Author Topic: What is a Linux tarball file? How do we install from it to Peppermint? [SOLVED]  (Read 2720 times)

Offline perknh

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Darn grafiksinc and pin, if those rascals didn't pique my curiosity yesterday within Peppermint's Windows Upgrade thread.  I hadn't heard of Basilisk browser, and before you know it, I was thinking about Waterfox browser too -- both of which have tarball installation files for Linux.  But, my problem is, I don't know what a Linux tarball file is, and I don't know what to extract from it, or how to install to Peppermint from it once I've downloaded it.

I've ducked and dodged Linux tarball files for years -- a.k.a linux-x86_64.tar.bz2 files -- but I see them more and more frequently online.  I guess it's time I learn how to install from them now.  Maybe they call them tarball files because they appear to be a mess -- or a jumble of files. :-\  Anyway, I don't know how to extract what I need to extract from a tarball file in order to install to Peppermint.

What is a Linux tarball file?  And how do we know what to extract from it in order to install to Peppermint?

These are the particular files I've downloaded that I'm interested in exploring:

basilisk-latest.linux64.tar.bz2

&

waterfox-56.2.2.en-US.linux-x86_64.tar.bz2

Thank you.

perknh
« Last Edit: August 21, 2018, 04:20:47 pm by perknh »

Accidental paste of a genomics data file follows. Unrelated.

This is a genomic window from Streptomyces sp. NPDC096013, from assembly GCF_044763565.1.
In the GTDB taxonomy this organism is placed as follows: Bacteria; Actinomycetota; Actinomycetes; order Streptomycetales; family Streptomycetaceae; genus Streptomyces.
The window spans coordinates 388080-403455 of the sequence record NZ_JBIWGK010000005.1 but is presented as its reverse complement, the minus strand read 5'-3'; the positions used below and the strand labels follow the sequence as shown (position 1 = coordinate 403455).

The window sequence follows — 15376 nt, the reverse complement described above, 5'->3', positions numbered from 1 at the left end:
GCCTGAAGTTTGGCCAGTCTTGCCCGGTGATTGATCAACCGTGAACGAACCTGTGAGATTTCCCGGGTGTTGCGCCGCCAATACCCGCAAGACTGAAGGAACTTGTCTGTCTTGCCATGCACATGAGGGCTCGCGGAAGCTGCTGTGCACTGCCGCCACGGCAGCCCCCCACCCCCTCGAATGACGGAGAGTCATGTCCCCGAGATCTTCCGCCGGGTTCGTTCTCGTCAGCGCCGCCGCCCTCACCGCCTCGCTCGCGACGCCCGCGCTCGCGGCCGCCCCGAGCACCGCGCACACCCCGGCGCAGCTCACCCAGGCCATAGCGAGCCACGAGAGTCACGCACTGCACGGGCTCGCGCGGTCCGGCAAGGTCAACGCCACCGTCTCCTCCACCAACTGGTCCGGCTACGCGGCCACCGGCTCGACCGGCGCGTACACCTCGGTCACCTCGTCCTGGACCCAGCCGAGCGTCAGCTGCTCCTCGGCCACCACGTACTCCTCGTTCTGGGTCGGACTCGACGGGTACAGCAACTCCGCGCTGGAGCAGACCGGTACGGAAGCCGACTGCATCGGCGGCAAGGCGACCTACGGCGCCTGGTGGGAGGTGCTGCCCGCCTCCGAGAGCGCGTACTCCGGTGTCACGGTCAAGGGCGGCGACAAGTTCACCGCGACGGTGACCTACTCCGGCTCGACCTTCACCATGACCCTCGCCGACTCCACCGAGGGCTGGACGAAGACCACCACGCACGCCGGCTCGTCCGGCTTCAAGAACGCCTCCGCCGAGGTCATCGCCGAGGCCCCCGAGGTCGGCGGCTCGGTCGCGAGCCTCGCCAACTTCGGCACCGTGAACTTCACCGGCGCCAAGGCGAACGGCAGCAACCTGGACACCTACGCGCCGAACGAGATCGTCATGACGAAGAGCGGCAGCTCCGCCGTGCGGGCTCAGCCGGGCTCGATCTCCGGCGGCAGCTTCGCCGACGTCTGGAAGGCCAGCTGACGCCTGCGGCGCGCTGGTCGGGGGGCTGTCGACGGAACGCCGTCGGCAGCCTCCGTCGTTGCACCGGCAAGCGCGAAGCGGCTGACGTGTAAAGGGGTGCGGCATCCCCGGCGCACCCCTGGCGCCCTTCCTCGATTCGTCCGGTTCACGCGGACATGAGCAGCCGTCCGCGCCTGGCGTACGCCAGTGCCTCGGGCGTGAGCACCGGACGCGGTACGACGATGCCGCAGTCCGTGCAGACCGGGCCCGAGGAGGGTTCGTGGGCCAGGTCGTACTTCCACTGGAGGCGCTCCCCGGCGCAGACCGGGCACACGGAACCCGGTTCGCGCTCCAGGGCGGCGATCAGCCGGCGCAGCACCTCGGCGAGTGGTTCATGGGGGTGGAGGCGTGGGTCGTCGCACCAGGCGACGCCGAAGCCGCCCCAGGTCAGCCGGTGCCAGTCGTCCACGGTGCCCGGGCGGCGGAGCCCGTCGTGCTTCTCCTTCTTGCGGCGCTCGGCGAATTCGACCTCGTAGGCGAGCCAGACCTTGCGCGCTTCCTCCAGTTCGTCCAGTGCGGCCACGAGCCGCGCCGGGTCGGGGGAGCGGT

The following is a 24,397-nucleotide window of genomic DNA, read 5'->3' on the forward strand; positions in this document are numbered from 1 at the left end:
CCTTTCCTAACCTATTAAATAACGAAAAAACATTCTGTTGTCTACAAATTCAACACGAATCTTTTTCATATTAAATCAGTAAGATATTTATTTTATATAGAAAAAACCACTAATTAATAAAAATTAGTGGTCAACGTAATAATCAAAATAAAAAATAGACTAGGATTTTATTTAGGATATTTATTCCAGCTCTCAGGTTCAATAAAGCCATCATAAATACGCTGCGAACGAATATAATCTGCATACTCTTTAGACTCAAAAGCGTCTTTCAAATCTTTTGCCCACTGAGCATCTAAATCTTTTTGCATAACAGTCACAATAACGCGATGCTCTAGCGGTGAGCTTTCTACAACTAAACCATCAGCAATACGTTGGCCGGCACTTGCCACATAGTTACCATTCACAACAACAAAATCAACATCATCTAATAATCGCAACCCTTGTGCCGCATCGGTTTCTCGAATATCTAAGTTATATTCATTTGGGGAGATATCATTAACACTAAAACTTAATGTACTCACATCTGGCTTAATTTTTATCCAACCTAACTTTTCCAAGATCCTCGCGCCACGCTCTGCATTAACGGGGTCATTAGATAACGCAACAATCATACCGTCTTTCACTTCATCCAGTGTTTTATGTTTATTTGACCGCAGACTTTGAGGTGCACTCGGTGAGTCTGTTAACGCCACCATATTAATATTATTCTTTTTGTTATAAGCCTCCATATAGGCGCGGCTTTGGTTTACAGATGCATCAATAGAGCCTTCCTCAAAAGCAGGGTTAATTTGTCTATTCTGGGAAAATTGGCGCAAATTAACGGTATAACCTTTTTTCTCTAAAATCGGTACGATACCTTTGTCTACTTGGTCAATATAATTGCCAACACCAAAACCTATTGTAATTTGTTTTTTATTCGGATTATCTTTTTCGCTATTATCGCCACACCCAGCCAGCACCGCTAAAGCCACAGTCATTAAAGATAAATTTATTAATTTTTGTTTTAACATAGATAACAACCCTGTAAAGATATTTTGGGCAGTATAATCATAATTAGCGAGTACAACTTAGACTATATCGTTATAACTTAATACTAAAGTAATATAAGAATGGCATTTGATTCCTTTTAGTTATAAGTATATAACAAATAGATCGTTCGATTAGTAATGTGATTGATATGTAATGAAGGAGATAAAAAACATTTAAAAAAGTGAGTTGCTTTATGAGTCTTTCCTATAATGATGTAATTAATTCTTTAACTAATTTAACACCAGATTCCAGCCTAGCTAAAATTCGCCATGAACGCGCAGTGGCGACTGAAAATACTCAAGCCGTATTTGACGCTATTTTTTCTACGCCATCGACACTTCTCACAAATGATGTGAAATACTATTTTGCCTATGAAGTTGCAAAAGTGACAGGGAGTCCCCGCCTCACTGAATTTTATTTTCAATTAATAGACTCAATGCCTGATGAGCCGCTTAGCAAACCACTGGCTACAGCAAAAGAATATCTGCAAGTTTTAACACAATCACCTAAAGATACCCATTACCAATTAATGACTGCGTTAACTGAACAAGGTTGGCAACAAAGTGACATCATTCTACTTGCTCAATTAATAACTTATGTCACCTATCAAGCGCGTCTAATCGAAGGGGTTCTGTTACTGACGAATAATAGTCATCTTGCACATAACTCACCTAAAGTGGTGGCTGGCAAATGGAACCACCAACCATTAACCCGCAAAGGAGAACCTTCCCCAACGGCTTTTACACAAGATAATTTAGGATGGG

[T]here are a lot of people happily running Peppermint ICE which hasn't been receiving ANY updates for a while now .. and I personally would STILL consider that MUCH more secure than any version of Windows with up-to-date AV/Anti-malware ;)

--  PCNetSpec, Cornwall, Eng.  Dec 03, 2013 5:18 pm

Offline scifidude79

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Re: What is a Linux tarball file? How do we install from it to Peppermint?
« Reply #1 on: August 21, 2018, 04:15:36 am »
It's a container file, similar to .zip, etc. You should be able to extract the files. Without knowing what's in there, it's hard to say what steps are needed to install it, or if it even needs installed.
« Last Edit: August 21, 2018, 04:18:14 am by scifidude79 »

Offline zebedeeboss

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Re: What is a Linux tarball file? How do we install from it to Peppermint?
« Reply #2 on: August 21, 2018, 04:20:41 am »
but sometimes you can simply extract it and run the program you want.

eg  Basillisk - dl it - right click and extract here and then go into the folder and double click basillisk

close the weird error message (if one opens) and bingo you are now running the browser.  It is then just a matter of creating a launcher for it.